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With the cloud revolution underway, change awaits some of the most hallowed ground in enterprise technology: enterprise resource planning (ERP) software and systems.
ERP systems, many of which come from Oracle and SAP, are the glue that binds many corporations. ERPs manage and integrate vital systems of record in areas such as planning, purchasing, sales, finance and human resources. These systems are 10-ton rigs; the dreadnoughts of corporate IT.
So important are ERPs that many CIOS consider them sacrosanct. After all, such systems have taken blood, sweat, tears and considerable investment to implement over the years. The prevailing attitude is, “Do not mess with my ERP.”
However, these days, when I talk with CIOs about their ERPs, I sense a cultural shift resulting from the power and possibilities of cloud technology.
Cloud is a journey, not a destination. It uses data as a natural resource to drive competitive advantage. To put data to work, CIOs and corporate innovators use cloud tools and processes of their own choosing. They work across whatever platforms they want and retain the option to adapt and pivot. On a practical level, CIOs are looking to manage more complex data and workflow integrations by bridging cloud and private architectures.
CIOs also want to heal the big pain points of ERP: the high cost of ownership, the complexity that defeats quick scaling, slow application development and a shortage of specialized skills.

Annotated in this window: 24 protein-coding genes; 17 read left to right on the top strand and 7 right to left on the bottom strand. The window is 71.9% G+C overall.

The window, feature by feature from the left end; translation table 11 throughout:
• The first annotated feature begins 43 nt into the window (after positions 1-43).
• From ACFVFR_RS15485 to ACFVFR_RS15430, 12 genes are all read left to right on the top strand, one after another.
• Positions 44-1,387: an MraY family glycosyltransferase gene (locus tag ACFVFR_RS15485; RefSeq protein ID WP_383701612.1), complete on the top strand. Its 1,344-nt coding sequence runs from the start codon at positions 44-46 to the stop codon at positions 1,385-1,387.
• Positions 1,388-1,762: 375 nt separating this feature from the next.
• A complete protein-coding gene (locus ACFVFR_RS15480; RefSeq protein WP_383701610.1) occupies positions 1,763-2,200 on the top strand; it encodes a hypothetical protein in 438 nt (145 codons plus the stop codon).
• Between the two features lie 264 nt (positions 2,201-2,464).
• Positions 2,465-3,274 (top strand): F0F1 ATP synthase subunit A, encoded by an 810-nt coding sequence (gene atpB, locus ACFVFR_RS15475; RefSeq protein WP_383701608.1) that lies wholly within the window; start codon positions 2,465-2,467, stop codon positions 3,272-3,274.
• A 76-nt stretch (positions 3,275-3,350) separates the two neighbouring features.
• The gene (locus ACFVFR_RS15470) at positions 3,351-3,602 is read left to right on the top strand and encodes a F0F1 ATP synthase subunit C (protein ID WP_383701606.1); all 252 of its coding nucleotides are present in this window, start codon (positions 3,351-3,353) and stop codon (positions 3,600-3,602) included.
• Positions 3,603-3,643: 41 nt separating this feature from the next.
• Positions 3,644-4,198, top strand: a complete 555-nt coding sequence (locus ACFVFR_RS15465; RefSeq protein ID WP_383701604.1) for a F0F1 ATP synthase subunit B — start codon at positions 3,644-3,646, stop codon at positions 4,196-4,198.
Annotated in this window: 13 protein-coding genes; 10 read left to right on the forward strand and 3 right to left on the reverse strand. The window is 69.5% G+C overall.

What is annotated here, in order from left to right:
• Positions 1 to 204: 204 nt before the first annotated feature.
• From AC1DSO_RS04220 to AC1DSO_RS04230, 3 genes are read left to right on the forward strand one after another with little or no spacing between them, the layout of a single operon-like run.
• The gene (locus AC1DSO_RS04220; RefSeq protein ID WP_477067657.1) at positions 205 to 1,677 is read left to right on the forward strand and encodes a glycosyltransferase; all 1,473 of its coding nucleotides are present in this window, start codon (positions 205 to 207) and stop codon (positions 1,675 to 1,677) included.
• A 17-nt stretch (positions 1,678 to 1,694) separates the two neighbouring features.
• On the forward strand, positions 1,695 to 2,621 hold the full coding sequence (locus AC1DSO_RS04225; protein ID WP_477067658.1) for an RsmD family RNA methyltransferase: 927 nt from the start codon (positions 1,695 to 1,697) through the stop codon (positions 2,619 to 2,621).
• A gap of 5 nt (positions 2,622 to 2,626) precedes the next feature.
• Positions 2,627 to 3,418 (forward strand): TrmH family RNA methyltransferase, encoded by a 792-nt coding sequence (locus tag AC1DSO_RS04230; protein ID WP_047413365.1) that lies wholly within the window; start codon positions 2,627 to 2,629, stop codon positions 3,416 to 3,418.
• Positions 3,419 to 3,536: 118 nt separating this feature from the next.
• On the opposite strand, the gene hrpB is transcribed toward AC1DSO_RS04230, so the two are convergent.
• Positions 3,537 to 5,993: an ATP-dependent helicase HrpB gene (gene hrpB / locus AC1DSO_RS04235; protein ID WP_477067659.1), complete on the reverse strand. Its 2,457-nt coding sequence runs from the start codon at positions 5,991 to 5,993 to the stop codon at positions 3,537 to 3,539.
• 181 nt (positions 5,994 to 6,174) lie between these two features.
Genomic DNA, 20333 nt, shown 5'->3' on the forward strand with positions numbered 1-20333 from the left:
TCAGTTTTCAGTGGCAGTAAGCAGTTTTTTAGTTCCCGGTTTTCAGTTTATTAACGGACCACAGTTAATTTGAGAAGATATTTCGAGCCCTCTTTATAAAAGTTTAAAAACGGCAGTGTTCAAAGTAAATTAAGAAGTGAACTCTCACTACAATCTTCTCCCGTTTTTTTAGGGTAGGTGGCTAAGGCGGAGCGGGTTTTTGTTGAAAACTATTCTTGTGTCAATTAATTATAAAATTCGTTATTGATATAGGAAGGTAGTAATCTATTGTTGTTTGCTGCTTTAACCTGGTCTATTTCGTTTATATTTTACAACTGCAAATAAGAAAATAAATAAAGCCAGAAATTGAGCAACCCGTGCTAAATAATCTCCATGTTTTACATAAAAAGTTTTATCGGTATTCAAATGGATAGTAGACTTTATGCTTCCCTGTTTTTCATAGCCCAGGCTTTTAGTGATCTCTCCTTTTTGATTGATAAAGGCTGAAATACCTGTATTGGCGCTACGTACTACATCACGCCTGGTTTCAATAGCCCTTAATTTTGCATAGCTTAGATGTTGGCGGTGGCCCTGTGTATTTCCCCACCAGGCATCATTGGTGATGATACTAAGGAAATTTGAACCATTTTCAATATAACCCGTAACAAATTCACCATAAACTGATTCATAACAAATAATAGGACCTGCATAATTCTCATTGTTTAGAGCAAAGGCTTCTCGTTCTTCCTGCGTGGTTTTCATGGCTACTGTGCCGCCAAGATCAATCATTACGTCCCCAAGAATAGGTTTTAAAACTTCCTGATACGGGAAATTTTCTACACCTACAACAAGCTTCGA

One of the best approaches to the ERP challenge is a cloud managed services (CMS) strategy. With a fully managed cloud service, a CMS provider can build and manage the right cloud infrastructure for an enterprise’s ERPs. It can also manage operating systems, patching, backup, middleware and other critical functions.
When is a managed ERP solution on the cloud right for your enterprise? In my experience, many organizations that move their ERP systems to the cloud are in one or more of the following situations:
• They want to drive costs out of their infrastructure, particularly when it is time to replace hardware.
• They are consolidating systems onto the cloud and want take advantage of its capabilities.
• They need a new or revamped ERP system and do not want to invest the capital to do it on premises.
• They do not have the people or skills to implement and maintain the most robust ERP solution.
There are other reasons to take advantage of ERP in the cloud. It is ideal for setting up new locations or quickly deploying to new overseas markets. Moving your ERP to the cloud also makes collaboration easier among internal staff, partners and clients across geographies.
Let me be clear: moving ERPs to the cloud is not simply flipping a switch. The process, particularly data migration, is complex. Integrating cloud with your existing infrastructure can be equally challenging. It ’is also important to carefully consider cloud’s impact not just on your ERP environment, but on employees and business processes as well.
Working with an experienced implementation partner to develop a roadmap can help navigate the move from an on-premises ERP to the cloud. For example, we have clients that ask us to host their entire SAP or Oracle landscapes, including production and support systems. We also work with some large companies not yet ready to put their gigantic and global production systems in the cloud, so they opt for a hybrid approach and keep their production environments in-house, but run the rest of the ancillary support systems in the cloud.
The cloud revolution promises to unlock new value for organizations. Regardless of where enterprises are on their ERP journey, the cloud will enable CIOs to maximize their investments and gain greater flexibility and scalability.